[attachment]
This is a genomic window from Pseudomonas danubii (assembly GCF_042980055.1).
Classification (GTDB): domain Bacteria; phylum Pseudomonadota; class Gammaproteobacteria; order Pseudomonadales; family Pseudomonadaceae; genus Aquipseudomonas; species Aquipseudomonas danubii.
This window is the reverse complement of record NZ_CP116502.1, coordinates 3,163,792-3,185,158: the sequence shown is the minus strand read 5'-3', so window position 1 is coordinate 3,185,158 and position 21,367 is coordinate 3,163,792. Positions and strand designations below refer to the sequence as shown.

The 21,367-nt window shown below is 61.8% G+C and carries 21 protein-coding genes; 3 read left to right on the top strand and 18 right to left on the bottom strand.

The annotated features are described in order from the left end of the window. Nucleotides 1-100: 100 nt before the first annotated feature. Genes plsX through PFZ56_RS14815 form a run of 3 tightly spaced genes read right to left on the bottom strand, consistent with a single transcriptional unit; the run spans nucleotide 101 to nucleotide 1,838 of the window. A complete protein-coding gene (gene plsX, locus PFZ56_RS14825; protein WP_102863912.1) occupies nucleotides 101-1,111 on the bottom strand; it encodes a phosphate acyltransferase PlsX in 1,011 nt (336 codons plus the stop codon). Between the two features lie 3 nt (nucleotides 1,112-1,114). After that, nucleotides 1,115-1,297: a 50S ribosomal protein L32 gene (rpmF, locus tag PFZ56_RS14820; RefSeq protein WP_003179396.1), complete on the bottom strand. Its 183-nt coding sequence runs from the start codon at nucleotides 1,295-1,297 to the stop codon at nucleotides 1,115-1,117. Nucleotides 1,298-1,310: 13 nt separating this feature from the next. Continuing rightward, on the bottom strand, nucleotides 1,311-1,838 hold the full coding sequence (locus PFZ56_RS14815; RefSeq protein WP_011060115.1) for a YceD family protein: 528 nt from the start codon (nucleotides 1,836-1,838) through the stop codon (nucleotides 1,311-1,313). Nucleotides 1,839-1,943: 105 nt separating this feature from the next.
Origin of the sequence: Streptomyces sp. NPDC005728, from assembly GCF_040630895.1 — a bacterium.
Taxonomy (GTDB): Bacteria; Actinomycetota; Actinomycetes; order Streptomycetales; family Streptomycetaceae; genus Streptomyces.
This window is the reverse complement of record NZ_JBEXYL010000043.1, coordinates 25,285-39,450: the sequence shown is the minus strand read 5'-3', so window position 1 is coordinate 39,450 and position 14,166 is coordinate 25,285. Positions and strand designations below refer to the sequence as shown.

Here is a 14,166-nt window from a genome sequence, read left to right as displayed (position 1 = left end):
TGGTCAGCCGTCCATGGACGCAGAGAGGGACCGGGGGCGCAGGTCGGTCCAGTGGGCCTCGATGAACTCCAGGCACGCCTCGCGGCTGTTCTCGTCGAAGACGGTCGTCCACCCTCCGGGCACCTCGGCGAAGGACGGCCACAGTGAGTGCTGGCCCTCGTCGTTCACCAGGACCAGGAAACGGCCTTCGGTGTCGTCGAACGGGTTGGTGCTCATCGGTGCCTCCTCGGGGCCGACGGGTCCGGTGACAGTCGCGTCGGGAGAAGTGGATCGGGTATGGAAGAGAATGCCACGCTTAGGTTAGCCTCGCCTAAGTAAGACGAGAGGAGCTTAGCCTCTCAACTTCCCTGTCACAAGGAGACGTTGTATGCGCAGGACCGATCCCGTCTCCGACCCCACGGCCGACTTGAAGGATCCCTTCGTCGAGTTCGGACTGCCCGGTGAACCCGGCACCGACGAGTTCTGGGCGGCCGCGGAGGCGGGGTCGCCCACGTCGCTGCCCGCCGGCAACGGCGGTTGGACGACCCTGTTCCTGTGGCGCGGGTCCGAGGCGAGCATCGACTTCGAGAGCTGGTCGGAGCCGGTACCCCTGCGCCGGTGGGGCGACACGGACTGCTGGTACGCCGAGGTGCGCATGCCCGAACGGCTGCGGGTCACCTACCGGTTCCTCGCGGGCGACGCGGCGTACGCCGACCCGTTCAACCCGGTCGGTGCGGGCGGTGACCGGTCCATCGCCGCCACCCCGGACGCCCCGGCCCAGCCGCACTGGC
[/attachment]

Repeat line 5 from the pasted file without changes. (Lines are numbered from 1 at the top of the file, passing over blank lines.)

The annotated features are described in order from the left end of the window. Nucleotides 1-100: 100 nt before the first annotated feature. Genes plsX through PFZ56_RS14815 form a run of 3 tightly spaced genes read right to left on the bottom strand, consistent with a single transcriptional unit; the run spans nucleotide 101 to nucleotide 1,838 of the window. A complete protein-coding gene (gene plsX, locus PFZ56_RS14825; protein WP_102863912.1) occupies nucleotides 101-1,111 on the bottom strand; it encodes a phosphate acyltransferase PlsX in 1,011 nt (336 codons plus the stop codon). Between the two features lie 3 nt (nucleotides 1,112-1,114). After that, nucleotides 1,115-1,297: a 50S ribosomal protein L32 gene (rpmF, locus tag PFZ56_RS14820; RefSeq protein WP_003179396.1), complete on the bottom strand. Its 183-nt coding sequence runs from the start codon at nucleotides 1,295-1,297 to the stop codon at nucleotides 1,115-1,117. Nucleotides 1,298-1,310: 13 nt separating this feature from the next. Continuing rightward, on the bottom strand, nucleotides 1,311-1,838 hold the full coding sequence (locus PFZ56_RS14815; RefSeq protein WP_011060115.1) for a YceD family protein: 528 nt from the start codon (nucleotides 1,836-1,838) through the stop codon (nucleotides 1,311-1,313). Nucleotides 1,839-1,943: 105 nt separating this feature from the next.